Our recent blog post on abstraction levels in architecture models resulted in a lively discussion on LinkedIn. As part of that discussion, the notion of layering was questioned, and in particular the layers that are built into the ArchiMate language. In this post I want to clarify the thinking behind the language structure.
The main reason for introducing layers or levels in general is to reduce the complexity of the world you are describing. Such layers are a convenient way of discretizing some dimension that may be (nearly) continuous. Dividing up a gradual range of possibilities in discrete buckets makes it easier to grasp what’s happening. In general, that’s what people do: we classify the world out there in understandable categories, labeling e.g. furniture as tables or chairs, even though there may be tables you can sit on or chairs you can eat from.
In our enterprise architecture discipline, you see this in the TOGAF Enterprise Continuum, for example, which is discretized into four levels. ArchiMate was also influenced by layered architecture approaches such as the OSI model, centered around the notion of ‘service’ at different (in OSI’s case 7) abstraction levels. This is one of the reasons for the prominence of the service concept in ArchiMate and for the ways its core layers are connected.
Now there are many different dimensions along which you can position the models of your enterprise (or of the world in general): generic vs. specific, abstract vs. concrete, low vs. high granularity, approximate vs. precise, functional vs. constructional, implementation-independent vs. -specific, descriptive vs. prescriptive, uncertain vs. certain, intent vs. effect, and more. In theory, all these dimensions should be treated as independent and orthogonal (unless proven otherwise). However, that would give us a multidimensional hypercube as the framework for our modeling approach, which is just too complicated for practical use.
Moreover, in practice you see that many of these dimensions are correlated: some design usually progresses from an abstract, high-level, generic, approximate, implementation-independent idea to a concrete, detailed, specific, and accurate specification and realization. So even though in theory these dimensions are orthogonal, not all possible combinations will occur in practice.
For these two reasons – simplicity and correlation – approaches like ArchiMate conflate some of these dimensions and discretize them in fixed levels. You also see that very explicitly in the Zachman framework, for example, which labels its dimensions in two ways: both with the abstraction levels and with the intended stakeholders, the underlying assumption being that certain stakeholders are only interested in certain abstraction levels.
This conflation of dimensions may not be correct in a formal sense, but it is often good enough for practical purposes. Moreover, a model can only be an approximation of reality anyway; as George Box famously quipped, “all models are wrong but some are useful”. So what really counts is whether the set of abstractions in a particular approach fit your modeling purpose, letting you create models that are ‘close enough’ to be of use.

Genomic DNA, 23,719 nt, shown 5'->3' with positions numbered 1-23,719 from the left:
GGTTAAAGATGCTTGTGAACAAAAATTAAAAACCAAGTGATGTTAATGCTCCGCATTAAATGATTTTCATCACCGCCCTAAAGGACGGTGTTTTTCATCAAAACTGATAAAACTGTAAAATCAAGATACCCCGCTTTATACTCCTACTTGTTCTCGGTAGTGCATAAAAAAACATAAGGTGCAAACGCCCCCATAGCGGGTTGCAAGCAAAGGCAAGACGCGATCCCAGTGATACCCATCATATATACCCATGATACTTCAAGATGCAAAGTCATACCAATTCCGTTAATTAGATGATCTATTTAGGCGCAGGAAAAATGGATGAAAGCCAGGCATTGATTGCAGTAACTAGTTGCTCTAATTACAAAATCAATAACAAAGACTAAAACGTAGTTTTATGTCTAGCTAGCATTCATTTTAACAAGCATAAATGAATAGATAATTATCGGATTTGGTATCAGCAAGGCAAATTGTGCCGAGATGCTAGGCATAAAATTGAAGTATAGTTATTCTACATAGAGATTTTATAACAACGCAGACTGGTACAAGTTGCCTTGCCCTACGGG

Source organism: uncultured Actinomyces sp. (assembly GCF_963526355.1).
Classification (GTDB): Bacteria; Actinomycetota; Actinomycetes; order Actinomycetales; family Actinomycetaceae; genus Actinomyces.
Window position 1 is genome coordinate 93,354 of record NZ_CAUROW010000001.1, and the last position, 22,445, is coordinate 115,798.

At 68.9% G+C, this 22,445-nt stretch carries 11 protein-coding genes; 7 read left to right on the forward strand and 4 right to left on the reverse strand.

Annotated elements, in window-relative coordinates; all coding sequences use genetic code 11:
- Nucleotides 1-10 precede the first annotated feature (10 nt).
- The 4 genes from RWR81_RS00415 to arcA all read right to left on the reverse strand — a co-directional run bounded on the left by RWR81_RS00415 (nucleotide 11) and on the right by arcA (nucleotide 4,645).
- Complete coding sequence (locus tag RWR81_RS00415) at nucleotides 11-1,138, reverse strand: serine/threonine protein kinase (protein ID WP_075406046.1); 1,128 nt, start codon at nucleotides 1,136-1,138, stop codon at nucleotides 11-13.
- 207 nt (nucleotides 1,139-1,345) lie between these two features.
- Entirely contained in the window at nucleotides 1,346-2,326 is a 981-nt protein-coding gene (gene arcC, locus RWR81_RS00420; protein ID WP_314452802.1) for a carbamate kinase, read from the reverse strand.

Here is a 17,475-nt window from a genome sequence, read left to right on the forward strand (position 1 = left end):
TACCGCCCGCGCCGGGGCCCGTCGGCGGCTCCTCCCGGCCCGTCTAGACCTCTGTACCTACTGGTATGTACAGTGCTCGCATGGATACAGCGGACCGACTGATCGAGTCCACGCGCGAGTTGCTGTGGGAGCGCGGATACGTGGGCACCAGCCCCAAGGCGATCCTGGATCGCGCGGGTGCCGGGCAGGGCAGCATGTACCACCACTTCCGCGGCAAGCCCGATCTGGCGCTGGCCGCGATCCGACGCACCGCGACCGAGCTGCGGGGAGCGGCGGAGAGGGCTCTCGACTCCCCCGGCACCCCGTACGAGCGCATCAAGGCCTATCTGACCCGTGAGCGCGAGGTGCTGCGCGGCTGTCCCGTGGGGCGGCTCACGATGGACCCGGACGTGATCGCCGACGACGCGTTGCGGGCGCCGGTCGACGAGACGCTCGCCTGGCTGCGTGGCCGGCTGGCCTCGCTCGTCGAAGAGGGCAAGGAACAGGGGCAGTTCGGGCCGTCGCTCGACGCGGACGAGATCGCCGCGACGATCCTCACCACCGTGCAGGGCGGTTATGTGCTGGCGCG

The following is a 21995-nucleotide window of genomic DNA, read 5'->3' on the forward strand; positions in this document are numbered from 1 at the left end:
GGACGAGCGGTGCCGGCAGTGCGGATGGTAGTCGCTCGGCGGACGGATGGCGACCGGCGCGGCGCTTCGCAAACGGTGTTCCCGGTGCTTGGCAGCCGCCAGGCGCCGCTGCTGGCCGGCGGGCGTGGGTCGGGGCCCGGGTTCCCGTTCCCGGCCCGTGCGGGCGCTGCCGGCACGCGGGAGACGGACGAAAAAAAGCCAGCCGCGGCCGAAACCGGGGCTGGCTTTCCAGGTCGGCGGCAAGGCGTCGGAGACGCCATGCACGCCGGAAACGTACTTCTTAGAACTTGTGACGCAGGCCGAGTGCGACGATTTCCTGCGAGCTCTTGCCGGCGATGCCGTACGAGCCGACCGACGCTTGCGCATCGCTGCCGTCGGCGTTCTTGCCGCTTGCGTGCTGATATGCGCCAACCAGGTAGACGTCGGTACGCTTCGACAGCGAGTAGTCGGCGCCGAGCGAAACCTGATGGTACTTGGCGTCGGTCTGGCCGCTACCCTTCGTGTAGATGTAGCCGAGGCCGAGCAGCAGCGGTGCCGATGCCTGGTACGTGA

Finally, in an enterprise architecture discipline that has a strong IT focus, the progression along these dimensions is often towards an IT implementation. ArchiMate was designed for mainstream practice and also to align with other methods in the field (like TOGAF), which is why it has somewhat of an IT bias too (although less so in more recent versions of the language). You might argue that ‘true’ EA should focus on the entire enterprise and not just the IT-related aspects (and I sympathize with that position), but in designing the language, we didn’t aim to change the discipline’s scope.
This progression towards IT implementations is visible in ArchiMate models where you move from Motivation elements (with e.g. stakeholder and their goals) via the Strategy layer (e.g. capabilities and resources), to the Business layer (business services and processes, organization structure), the Application layer supporting the business (application services, components etc.), and the Technology layer underpinning those applications. Note that ArchiMate does allow you to model non-IT aspects, both on the organizational side and in the physical world (the latter since version 3.0) but most practitioners are in the IT world and use it for IT-related purposes.
Above I mentioned the progression over time from design to implementation. We can position the ArchiMate language on this continuum from high-level idea to realized solution. No single modeling approach will cover all of that in its entirety and different methods have a different position. ArchiMate is currently positioned somewhat more ‘to the left’ than UML or BPMN on that axis, but still towards where designs have already crystallized somewhat. A nice visualization of this is given by the Process of Design Squiggle by Damien Newman, https://thedesignsquiggle.com/:
We may want to extend the language to support more of the early, exploratory stages, to the left in the figure. In line with what I mentioned about the progression of designs above, that would mean extending the language with more generic concepts or mechanisms. This will require some serious thought, since such an extension should not add undue complexity for users, be in keeping with the current structure and principles of the language, and be backwards compatible with previous versions to provide an easy upgrade path. Now that the new ArchiMate version 3.1 is about to be released (a minor update to the language), we can start thinking about such major, longer-term improvements and extensions. I’d be interested to hear your thoughts on this!